It also said there was higher demand in 2018 for manual development services, including a 130 percent increase for its emergency response plans and a 57 percent increase for minimum equipment lists. AviationManuals' digital offerings expanded with the spring 2018 release of the ARC iPad App—with the number of users increasing by an average of 48 percent a week through last year—as well as additions to the ARC SMS platform. 

Those additions were a metrics module that AviationManuals said eases analyzing collected information to identify potential risks; a multi-purpose risk assessment tool; a change management form; and an ASAP tool for charter and business aviation operators to submit aviation safety action program reports. AviationManuals will be exhibiting at the NBAA Regional Forum on Wednesday in West Palm Beach, Florida.

Aviation Safety Question of the Week
Provided by

A helicopter moving forward at 100 knots has a relative wind speed on the advancing and retreating blade sides of 400 knots and 200 knots, respectively. This difference in speed causes a dissymmetry of lift. What feature counteracts dissymmetry of lift?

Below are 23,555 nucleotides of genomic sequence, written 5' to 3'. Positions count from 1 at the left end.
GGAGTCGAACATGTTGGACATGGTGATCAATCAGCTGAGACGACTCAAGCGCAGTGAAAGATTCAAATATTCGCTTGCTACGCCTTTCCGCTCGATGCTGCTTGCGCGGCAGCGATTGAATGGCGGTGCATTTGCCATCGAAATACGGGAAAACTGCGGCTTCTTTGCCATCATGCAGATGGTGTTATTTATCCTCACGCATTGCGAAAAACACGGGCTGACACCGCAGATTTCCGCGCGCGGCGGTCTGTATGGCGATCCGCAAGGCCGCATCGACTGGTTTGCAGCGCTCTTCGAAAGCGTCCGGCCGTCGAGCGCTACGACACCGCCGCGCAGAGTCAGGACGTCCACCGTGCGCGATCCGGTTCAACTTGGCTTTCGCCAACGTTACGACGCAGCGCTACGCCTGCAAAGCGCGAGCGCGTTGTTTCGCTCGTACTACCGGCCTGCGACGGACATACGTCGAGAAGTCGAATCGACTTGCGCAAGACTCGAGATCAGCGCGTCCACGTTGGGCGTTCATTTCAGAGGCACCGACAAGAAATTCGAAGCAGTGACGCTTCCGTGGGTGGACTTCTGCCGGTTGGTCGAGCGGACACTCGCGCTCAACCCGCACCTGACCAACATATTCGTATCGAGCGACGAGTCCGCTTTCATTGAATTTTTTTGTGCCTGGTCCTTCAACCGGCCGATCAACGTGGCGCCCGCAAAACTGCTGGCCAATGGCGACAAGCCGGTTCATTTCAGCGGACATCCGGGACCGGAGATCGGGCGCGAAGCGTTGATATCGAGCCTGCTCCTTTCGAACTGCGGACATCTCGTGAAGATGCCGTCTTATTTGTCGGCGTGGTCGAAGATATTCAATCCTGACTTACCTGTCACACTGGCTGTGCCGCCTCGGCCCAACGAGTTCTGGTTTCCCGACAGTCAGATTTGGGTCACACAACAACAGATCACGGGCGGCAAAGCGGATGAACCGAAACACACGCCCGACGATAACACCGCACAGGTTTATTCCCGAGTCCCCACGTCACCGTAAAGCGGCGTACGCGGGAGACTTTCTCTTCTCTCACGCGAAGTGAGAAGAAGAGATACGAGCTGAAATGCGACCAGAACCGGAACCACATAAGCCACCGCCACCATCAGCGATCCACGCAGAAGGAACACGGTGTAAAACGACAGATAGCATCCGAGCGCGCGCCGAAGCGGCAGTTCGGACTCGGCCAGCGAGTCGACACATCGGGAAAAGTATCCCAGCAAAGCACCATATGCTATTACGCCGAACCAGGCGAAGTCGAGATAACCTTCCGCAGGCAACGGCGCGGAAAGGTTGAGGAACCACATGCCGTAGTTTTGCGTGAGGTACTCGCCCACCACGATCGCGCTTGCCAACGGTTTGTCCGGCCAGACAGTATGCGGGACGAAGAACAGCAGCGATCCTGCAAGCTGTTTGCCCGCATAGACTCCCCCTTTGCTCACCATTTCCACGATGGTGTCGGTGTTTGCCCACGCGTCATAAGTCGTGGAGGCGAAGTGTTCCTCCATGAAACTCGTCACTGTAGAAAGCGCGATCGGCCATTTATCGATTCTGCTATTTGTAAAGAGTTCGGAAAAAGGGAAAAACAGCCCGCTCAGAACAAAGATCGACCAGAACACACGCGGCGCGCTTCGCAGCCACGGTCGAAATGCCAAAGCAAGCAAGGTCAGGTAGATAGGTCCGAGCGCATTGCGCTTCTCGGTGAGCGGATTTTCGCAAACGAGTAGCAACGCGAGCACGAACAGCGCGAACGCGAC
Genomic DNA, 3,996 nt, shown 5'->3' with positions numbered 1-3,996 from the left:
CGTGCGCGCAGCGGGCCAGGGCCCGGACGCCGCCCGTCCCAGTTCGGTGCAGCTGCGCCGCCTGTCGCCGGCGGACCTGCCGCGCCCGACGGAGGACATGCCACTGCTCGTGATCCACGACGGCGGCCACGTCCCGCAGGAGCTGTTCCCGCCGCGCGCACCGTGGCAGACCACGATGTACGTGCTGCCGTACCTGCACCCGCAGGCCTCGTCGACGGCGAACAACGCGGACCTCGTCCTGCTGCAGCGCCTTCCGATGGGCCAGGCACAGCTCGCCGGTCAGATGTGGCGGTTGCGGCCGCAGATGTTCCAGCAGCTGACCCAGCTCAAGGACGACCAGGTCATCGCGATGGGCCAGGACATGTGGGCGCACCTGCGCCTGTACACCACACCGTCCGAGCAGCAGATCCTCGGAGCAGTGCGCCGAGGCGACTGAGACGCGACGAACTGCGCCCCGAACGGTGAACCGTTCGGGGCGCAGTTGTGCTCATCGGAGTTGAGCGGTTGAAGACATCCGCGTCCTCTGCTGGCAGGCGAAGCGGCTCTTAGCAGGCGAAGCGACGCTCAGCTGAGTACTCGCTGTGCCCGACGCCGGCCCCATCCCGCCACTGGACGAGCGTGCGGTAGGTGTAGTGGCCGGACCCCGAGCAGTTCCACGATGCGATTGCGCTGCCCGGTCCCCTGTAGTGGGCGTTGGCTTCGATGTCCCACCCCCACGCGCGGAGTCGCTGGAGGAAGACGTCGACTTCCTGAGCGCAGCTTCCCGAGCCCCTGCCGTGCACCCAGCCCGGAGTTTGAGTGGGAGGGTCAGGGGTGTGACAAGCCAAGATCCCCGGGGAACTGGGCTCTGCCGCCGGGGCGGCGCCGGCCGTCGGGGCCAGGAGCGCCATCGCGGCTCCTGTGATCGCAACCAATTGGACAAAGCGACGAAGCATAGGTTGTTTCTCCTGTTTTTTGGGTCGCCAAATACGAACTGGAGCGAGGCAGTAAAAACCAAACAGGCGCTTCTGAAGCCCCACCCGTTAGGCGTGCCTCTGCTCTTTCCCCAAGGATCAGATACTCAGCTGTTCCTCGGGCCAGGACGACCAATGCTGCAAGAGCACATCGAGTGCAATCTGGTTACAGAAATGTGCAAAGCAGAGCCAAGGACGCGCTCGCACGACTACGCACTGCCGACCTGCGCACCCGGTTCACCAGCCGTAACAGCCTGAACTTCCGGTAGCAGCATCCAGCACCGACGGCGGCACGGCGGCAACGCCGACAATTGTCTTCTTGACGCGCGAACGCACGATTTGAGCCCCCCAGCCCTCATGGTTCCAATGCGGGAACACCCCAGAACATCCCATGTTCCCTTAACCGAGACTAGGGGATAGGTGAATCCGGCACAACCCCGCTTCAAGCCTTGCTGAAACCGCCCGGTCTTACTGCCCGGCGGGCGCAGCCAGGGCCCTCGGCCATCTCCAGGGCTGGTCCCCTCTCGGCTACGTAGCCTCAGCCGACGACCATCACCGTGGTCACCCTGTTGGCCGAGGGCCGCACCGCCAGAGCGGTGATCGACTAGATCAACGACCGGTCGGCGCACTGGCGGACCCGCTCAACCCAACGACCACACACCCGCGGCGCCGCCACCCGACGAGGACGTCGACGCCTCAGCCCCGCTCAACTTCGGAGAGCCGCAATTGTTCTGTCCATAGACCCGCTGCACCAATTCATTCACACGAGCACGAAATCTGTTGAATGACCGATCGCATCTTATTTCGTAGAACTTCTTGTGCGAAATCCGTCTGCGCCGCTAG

• A. Blade lead and lag.
  • B. Blade flapping.
  • C. Blade twist.
  • D. None of the above.

Honda Aircraft Settles with DOJ over Hiring Error

Under a settlement announced by the U.S. Department of Justice on Friday, Honda Aircraft will pay a civil penalty of $44,626 for requiring job applicants to have a specific citizenship status to be considered for vacancies due to a “misunderstanding” of the requirements under the International Traffic in Arms Regulations (ITAR) and the Export Administration Regulations (EAR). ITAR regulates specific exports of defense articles and services and limits access to certain sensitive information to “U.S. persons,” which are defined as U.S. citizens, U.S. nationals, lawful permanent residents, asylees, and refugees.

Because of a misinterpretation of “U.S. persons” as meaning only “U.S. citizens,” Honda Aircraft inadvertently “refused to consider or hire certain work-authorized non-U.S. citizens because of their citizenship status, in violation of the Immigration and Nationality Act’s (INA) anti-discrimination provision,” according to the DOJ.